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jim_buxton
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« Reply #41 on: April 27, 2015, 11:57:07 PM »

Ah, I have not been lurking lately or I would have had less questions to bother you with Don.  Great model, and great build log.  Here a few more snapshots.  I would like to check out the plans, and a price sheet on a laser cut short kit:)
Attached files Thumbnail(s):
Re: First Indoor Embryo: Ghost Rider
Re: First Indoor Embryo: Ghost Rider
Re: First Indoor Embryo: Ghost Rider
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« Reply #42 on: April 28, 2015, 11:19:13 AM »

I would like to check out the plans, and a price sheet on a laser cut short kit:)

Ditto on that! Also, how much to include enough of that new Gampi to cover it?
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dslusarc
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« Reply #43 on: April 28, 2015, 06:53:52 PM »

I can do a plan but it will have to wait as I need to make that 3 view for my F1R record application  Grin
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dslusarc
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« Reply #44 on: May 18, 2015, 09:59:05 PM »

Ghost Rider won its second contest this past weekend. My flyoff flight was 5:01 which beat out the next highest flyoff time of 4:46, the flight got up about 60 feet.
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« Reply #45 on: May 19, 2015, 08:09:51 PM »

Congratulations. You have a real performer there.

John
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dslusarc
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« Reply #46 on: January 04, 2016, 07:08:41 PM »

Just read the new FAC rule book for 2016-2017 and I see the a new primary rule added to the rule book that will effect embryos.


PRIMARY RULES apply to ALL MODELS in ALL FAC events, unless specified otherwise in the rules for a
specific event.

F. All exterior surfaces and details except props must be colored, painted, or tissue covered. 
EXCEPTIONS: Simplified Scale, Dime Scale, No Cal, Phantom Flash models.


So the nice laser engraved wheel pants I have on my model now are now illegal unless I to paint them or use a marker or tissue cover them, same with the gear legs. Also I have to now wrap tissue or color the last rib on the wing tips and stab. What is this importance on an event like embryo? I understand scale events but embryo is not one of the listed exceptions.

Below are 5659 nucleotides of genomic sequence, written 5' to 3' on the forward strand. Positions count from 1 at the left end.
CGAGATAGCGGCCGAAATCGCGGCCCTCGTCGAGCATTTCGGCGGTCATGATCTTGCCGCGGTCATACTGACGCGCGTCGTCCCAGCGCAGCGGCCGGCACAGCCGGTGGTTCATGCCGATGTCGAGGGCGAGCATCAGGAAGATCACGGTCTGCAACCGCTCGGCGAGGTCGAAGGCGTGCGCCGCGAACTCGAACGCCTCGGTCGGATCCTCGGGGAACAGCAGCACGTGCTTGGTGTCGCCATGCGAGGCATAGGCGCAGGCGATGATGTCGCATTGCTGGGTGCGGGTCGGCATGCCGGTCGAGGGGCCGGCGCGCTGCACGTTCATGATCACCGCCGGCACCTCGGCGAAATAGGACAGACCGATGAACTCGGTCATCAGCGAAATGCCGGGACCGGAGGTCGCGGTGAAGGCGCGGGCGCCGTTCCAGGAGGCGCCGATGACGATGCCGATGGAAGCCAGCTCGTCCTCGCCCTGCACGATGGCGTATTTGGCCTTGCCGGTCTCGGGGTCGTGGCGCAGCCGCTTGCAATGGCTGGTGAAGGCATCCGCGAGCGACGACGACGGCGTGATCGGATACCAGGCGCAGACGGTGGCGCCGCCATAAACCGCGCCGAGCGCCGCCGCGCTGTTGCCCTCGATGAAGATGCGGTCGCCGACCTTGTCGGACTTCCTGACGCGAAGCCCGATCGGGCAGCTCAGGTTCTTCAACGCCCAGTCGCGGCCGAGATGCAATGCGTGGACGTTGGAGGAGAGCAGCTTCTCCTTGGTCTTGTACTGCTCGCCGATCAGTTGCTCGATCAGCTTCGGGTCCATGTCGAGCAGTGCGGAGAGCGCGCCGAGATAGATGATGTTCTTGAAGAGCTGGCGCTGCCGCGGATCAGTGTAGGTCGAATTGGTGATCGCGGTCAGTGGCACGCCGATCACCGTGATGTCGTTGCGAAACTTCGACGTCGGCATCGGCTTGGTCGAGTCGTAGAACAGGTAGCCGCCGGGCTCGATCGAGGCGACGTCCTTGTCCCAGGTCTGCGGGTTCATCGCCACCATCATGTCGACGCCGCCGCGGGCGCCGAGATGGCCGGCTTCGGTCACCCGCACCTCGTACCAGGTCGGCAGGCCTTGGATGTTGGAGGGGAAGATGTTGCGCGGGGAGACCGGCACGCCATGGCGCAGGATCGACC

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cglynn
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« Reply #47 on: January 05, 2016, 12:23:55 PM »

Rather timely considering our conversation on Sunday, eh Don?

 I would think some light colored sharpie marker would keep you legal with little to no weight gain.

CG
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mkirda
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« Reply #48 on: January 05, 2016, 01:02:08 PM »

Just read the new FAC rule book for 2016-2017 and I see the a new primary rule added to the rule book that will effect embryos.


PRIMARY RULES apply to ALL MODELS in ALL FAC events, unless specified otherwise in the rules for a
specific event.

F. All exterior surfaces and details except props must be colored, painted, or tissue covered. 
EXCEPTIONS: Simplified Scale, Dime Scale, No Cal, Phantom Flash models.


So the nice laser engraved wheel pants I have on my model now are now illegal unless I to paint them or use a marker or tissue cover them, same with the gear legs. Also I have to now wrap tissue or color the last rib on the wing tips and stab. What is this importance on an event like embryo? I understand scale events but embryo is not one of the listed exceptions.

But I did color them! Honest! It is BALSA colored ink!
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Indoorflyer
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« Reply #49 on: January 05, 2016, 01:22:59 PM »

Don, enjoyed a re-read of this thread.

Just realized the landing gear legs are independent "sticks"--what's your technique for getting them setup/aligned?  This is a great looking embryo!